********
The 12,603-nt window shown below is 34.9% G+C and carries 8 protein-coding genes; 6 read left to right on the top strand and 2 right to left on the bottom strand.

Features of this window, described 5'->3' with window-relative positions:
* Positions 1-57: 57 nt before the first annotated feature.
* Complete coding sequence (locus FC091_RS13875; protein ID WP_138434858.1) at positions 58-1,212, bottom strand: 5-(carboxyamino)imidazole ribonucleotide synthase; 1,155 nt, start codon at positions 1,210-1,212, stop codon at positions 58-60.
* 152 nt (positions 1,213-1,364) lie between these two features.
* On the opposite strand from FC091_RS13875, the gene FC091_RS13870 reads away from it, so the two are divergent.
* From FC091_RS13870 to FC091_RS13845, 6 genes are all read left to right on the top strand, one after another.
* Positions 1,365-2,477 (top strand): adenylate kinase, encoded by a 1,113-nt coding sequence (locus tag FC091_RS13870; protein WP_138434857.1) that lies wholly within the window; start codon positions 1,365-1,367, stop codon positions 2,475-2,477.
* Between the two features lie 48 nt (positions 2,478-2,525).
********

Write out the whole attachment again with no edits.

The 12,603-nt window shown below is 34.9% G+C and carries 8 protein-coding genes; 6 read left to right on the top strand and 2 right to left on the bottom strand.

Features of this window, described 5'->3' with window-relative positions:
* Positions 1-57: 57 nt before the first annotated feature.
* Complete coding sequence (locus FC091_RS13875; protein ID WP_138434858.1) at positions 58-1,212, bottom strand: 5-(carboxyamino)imidazole ribonucleotide synthase; 1,155 nt, start codon at positions 1,210-1,212, stop codon at positions 58-60.
* 152 nt (positions 1,213-1,364) lie between these two features.
* On the opposite strand from FC091_RS13875, the gene FC091_RS13870 reads away from it, so the two are divergent.
* From FC091_RS13870 to FC091_RS13845, 6 genes are all read left to right on the top strand, one after another.
* Positions 1,365-2,477 (top strand): adenylate kinase, encoded by a 1,113-nt coding sequence (locus tag FC091_RS13870; protein WP_138434857.1) that lies wholly within the window; start codon positions 1,365-1,367, stop codon positions 2,475-2,477.
* Between the two features lie 48 nt (positions 2,478-2,525).